|Institution||College of Medicine|
|Address||500 University Drive, Hershey, PA 17033|
Associate Proffesor of Pediatrics
1988, B.S.(honors), Biochemical and Biophysical Sciences, University of Houston Honors College, Houston, TX
1992, Ph.D., Chemistry, University of South Carolina, Columbia, SC
1992-1994, Post-Doctoral Fellowship in Biochemistry, Vanderbilt University School of Medicine, Nashville, TN
1994-1997, Post-doctoral Fellowship in Pulmonary Biology and Pediatrics, Cincinnati Children’s Hospital Medical Center, Cincinnati, OH
The long-term goal of my research is to elucidate the role of pulmonary surfactant in perinatal development of the pulmonary immune system, lung host defense, inflammation, and injury. Alveolar type II epithelial cells produce surfactant, a complex of lipids and proteins lining the alveolar surface. Surfactant is critical for both respiratory gas exchange and the immunological integrity of the lower respiratory tract. Surfactant dysfunction thwarts the ability of alveolar macrophages to fight infection and, furthermore, to properly initiate, develop, and cease inflammatory reactions to infectious organisms and endogenous insults. Fundamental research on lung surfactant is an urgently needed and largely untapped resource in understanding, diagnosis, and treatment of chronic inflammation, acute lung injury, neonatal and adult respiratory distress syndromes, and pneumonia caused by pathogenic and drug-resistant organisms.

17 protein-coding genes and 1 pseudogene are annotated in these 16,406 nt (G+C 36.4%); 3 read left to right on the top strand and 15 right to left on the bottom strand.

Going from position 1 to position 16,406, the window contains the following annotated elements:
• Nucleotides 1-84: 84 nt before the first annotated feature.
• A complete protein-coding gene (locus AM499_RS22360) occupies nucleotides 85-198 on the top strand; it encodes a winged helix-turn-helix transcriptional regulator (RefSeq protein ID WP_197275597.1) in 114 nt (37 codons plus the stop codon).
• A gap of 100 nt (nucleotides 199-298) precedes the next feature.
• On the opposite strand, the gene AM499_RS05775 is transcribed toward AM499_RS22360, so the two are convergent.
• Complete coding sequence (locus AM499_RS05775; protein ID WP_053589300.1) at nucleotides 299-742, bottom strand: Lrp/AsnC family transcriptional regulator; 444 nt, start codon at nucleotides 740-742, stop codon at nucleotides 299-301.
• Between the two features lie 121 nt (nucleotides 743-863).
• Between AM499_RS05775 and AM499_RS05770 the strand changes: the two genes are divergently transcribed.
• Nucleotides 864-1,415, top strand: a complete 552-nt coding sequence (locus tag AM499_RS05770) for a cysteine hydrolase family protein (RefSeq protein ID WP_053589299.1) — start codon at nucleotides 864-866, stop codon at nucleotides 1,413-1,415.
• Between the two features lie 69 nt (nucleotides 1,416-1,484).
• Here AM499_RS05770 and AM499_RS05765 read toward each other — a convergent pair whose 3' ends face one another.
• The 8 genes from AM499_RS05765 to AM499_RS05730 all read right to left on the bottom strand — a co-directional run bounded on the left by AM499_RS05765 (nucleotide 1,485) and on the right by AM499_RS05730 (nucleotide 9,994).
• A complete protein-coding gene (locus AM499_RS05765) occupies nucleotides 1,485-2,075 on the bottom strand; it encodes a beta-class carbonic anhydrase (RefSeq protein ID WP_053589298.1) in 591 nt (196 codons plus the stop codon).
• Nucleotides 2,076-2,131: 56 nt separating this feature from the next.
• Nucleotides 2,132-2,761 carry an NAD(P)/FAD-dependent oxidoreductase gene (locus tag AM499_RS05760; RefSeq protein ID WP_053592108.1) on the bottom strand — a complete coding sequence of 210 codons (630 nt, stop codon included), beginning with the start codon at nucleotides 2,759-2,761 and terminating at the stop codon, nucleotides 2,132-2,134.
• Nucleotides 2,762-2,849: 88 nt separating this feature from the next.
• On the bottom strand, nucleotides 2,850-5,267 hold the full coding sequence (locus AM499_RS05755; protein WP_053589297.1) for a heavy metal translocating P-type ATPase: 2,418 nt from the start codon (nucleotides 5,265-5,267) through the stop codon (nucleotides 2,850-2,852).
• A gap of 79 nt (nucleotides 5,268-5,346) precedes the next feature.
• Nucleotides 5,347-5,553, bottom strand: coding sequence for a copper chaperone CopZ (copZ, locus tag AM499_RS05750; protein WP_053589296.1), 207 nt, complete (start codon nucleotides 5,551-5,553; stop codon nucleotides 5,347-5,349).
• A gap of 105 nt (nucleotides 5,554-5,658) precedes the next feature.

Surfactant modifies the ability of alveolar macrophages and type II epithelial cells to maintain immunological homeostasis avoiding inappropriate inflammatory reactions by innocuous antigens in the air we breathe. Surfactant contains the microbial binding proteins SP-A and SP-D which recognize and mediate clearance of pathogenic microorganisms by alveolar macrophages. During infection, SP-A and SP-D regulate the timing, magnitude, and resolution of inflammation. In the absence of infection, SP-A and SP-D suppress unnecessary activation of antigen-experienced lymphocytes and other immune cells in the lower respiratory tract. My research over the last 15 years has defined receptor-mediated mechanisms through which surfactant components modulate inflammatory, immune, and metabolic functions of alveolar macrophages and type II epithelial cells.
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